(12). This compound was obtained in 87% yield as a white 3.4. Formation of nitrile oxides 3 and 13 and reactions
solid, mp 150–154 8C; IR (Nujol): nmax 3200, 3010, 1580, with the dipolarophiles 5 and 6
1550 cmK1; 1H NMR: d 4.04 (s, 3H, OCH3), 4.06 (s, 3H,
OCH3), 8.19 and 8.56 (two s, 2H, 6-H and CH]N), 8.85 (br General procedure. A solution of the aldoxime 2 or 12
s, 1H, OH); 13C NMR: d 54.3 and 55.1 (OCH3), 107.7 (C-5), (0.5 mmol) and the dipolarophile 5 or 6 (1 mmol) in
143.2 (C]N), 156.9 (C-6), 161.7 and 168.3 (C-2 and C-4); methylene chloride (5 ml) was cooled to 0 8C and
HRESIMS for C7H9N3O3 (MCNa)C: calcd 206.0536, commercial bleach (4 ml) was added. The reaction mixture
found 206.0536. was warmed to room temperature and allowed to react
overnight with stirring. The reaction mixture was extracted
3.3. Synthesis of nitrones 4 and 14 with methylene chloride and the organic layer was dried
over sodium sulfate. After evaporation of the solvent the
General procedure. An aqueous solution (2.5 ml) of residue was chromatographed on a silica gel column with
methylhydroxylamine hydrochloride (2 mmol) and sodium hexane–ethyl acetate (3/1 for the reactions of 2b, 2/1 for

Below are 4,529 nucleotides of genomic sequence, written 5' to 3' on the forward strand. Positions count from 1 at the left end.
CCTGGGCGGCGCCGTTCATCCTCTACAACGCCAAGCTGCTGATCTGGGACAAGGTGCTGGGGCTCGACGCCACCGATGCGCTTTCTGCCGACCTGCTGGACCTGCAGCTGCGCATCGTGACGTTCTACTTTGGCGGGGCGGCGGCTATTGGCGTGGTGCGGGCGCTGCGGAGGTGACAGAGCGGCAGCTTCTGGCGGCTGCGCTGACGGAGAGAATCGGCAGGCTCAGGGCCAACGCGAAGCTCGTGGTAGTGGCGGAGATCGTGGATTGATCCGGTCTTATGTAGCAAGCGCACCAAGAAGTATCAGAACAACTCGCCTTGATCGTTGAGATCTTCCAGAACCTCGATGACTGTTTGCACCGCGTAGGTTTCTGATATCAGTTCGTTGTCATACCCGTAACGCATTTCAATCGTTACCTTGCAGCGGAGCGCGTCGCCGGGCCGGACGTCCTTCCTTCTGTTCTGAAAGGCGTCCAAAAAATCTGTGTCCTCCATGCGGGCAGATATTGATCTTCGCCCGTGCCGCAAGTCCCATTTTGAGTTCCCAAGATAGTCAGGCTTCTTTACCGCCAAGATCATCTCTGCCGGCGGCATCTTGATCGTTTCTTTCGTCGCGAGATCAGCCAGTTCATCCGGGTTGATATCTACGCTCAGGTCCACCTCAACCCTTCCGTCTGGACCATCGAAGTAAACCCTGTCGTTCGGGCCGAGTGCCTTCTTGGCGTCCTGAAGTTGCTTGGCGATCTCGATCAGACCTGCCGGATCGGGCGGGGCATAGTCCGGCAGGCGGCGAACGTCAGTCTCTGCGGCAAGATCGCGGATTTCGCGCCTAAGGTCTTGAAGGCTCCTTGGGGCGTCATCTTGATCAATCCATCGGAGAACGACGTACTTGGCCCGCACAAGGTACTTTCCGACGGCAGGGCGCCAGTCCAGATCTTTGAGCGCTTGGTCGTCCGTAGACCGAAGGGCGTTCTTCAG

carbonate (1.5 mmol) were added to an ethanolic solution reactions of 12) as the eluent.
(5 ml) of the aldehyde 1 or 11 (1 mmol) and the reaction
mixture was stirred at room temperature for 24 h. After that 3.4.1. 5-(5 0 -Benzoyloxymethyl-isoxazolin-3 0 -yl)-1,3-
the ethanol was evaporated, water was added and the dioctyluracil (7b). This compound was obtained in 70%
mixture was extracted with methylene chloride. After yield as an oil; IR (liquid film): nmax 3060, 1710–1640,
drying and evaporation of the solvent from the organic 1595, 1575 cmK1; 1H NMR: d 0.87–0.89 (m, 6H, CH3),
layer the residue nitrones were used without further 1.26–1.31 (m, 20H, CH2CH2(CH2)5CH3), 1.61–1.70 (m,
purification. 4H, CH2CH2(CH2)5CH3), 3.44 (dd, JZ18.0, 7.1 Hz, 1H,
4 0 -H), 3.65 (dd, JZ18.0, 10.9 Hz, 1H, 4 0 -H), 3.78 (t, JZ
3.3.1. N-Methyl-C-(1-octyl-5-uracil) nitrone (4a). This 7.4 Hz, 2H, CH2CH2(CH2)5CH3), 3.93 (t, JZ7.4 Hz, 2H,
compound was obtained in 84% yield as a white solid, CH2CH2(CH2)5CH3), 4.38–4.49 (m, 2H, CH2OCOPh),
mp 190–193 8C; IR (Nujol): nmax 3180, 3110, 3040, 4.98–5.10 (m, 1H, 5 0 -H), 7.42 (t, JZ7.6 Hz, 2H, Ph-H),
1670, 1590 cmK1; 1H NMR (45 8C): d 0.89 (br, 3H, CH3), 7.56 (t, JZ7.6 Hz, 1H, Ph-H), 7.88 (s, 1H, 6-H), 8.04 (d, JZ
1.29–1.34 (m, 10H, CH2CH2(CH2)5CH3), 1.75 (br t, 2H, 7.6 Hz, 2H, Ph-H); 13C NMR: d 14.1 (CH3), 22.7,
CH2CH2(CH2)5CH3), 3.76–3.80 (m, 5H, CH2CH2(CH2)5CH3 26.5, 26.9, 27.1, 27.2, 27.3, 27.5, 29.1, 29.2, 29.3, 31.7